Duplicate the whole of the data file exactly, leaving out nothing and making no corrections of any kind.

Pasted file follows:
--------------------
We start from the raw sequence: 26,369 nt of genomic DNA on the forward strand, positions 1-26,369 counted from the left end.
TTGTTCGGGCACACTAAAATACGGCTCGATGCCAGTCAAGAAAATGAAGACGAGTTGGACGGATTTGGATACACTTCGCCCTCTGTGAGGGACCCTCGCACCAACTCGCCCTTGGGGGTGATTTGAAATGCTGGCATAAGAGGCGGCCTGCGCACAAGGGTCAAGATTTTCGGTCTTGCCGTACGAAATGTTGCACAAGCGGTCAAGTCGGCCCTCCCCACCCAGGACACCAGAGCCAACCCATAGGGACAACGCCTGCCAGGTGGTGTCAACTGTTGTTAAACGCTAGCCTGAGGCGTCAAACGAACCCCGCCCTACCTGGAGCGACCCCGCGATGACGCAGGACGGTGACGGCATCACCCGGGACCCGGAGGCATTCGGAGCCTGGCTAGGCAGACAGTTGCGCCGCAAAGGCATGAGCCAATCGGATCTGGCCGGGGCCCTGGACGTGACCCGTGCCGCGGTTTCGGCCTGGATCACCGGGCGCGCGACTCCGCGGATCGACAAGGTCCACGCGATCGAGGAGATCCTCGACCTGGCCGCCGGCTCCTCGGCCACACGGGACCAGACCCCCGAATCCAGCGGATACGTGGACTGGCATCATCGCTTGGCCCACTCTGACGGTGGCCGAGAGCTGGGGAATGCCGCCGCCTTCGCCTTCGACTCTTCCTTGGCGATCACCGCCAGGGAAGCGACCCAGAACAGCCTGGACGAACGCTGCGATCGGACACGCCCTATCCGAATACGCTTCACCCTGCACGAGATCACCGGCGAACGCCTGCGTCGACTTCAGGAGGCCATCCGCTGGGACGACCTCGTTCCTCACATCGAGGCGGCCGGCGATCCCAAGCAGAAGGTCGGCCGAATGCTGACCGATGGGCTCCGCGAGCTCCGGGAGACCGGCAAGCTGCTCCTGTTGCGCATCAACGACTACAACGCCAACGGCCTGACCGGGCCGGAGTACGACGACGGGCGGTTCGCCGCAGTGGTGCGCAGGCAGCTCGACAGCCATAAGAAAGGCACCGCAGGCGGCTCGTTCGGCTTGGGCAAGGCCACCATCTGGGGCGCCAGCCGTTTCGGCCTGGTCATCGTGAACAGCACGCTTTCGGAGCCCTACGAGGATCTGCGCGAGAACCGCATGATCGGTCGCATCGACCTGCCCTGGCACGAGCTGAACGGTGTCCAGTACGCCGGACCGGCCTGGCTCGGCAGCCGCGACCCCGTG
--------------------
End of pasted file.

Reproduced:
We start from the raw sequence: 26,369 nt of genomic DNA on the forward strand, positions 1-26,369 counted from the left end.
TTGTTCGGGCACACTAAAATACGGCTCGATGCCAGTCAAGAAAATGAAGACGAGTTGGACGGATTTGGATACACTTCGCCCTCTGTGAGGGACCCTCGCACCAACTCGCCCTTGGGGGTGATTTGAAATGCTGGCATAAGAGGCGGCCTGCGCACAAGGGTCAAGATTTTCGGTCTTGCCGTACGAAATGTTGCACAAGCGGTCAAGTCGGCCCTCCCCACCCAGGACACCAGAGCCAACCCATAGGGACAACGCCTGCCAGGTGGTGTCAACTGTTGTTAAACGCTAGCCTGAGGCGTCAAACGAACCCCGCCCTACCTGGAGCGACCCCGCGATGACGCAGGACGGTGACGGCATCACCCGGGACCCGGAGGCATTCGGAGCCTGGCTAGGCAGACAGTTGCGCCGCAAAGGCATGAGCCAATCGGATCTGGCCGGGGCCCTGGACGTGACCCGTGCCGCGGTTTCGGCCTGGATCACCGGGCGCGCGACTCCGCGGATCGACAAGGTCCACGCGATCGAGGAGATCCTCGACCTGGCCGCCGGCTCCTCGGCCACACGGGACCAGACCCCCGAATCCAGCGGATACGTGGACTGGCATCATCGCTTGGCCCACTCTGACGGTGGCCGAGAGCTGGGGAATGCCGCCGCCTTCGCCTTCGACTCTTCCTTGGCGATCACCGCCAGGGAAGCGACCCAGAACAGCCTGGACGAACGCTGCGATCGGACACGCCCTATCCGAATACGCTTCACCCTGCACGAGATCACCGGCGAACGCCTGCGTCGACTTCAGGAGGCCATCCGCTGGGACGACCTCGTTCCTCACATCGAGGCGGCCGGCGATCCCAAGCAGAAGGTCGGCCGAATGCTGACCGATGGGCTCCGCGAGCTCCGGGAGACCGGCAAGCTGCTCCTGTTGCGCATCAACGACTACAACGCCAACGGCCTGACCGGGCCGGAGTACGACGACGGGCGGTTCGCCGCAGTGGTGCGCAGGCAGCTCGACAGCCATAAGAAAGGCACCGCAGGCGGCTCGTTCGGCTTGGGCAAGGCCACCATCTGGGGCGCCAGCCGTTTCGGCCTGGTCATCGTGAACAGCACGCTTTCGGAGCCCTACGAGGATCTGCGCGAGAACCGCATGATCGGTCGCATCGACCTGCCCTGGCACGAGCTGAACGGTGTCCAGTACGCCGGACCGGCCTGGCTCGGCAGCCGCGACCCCGTG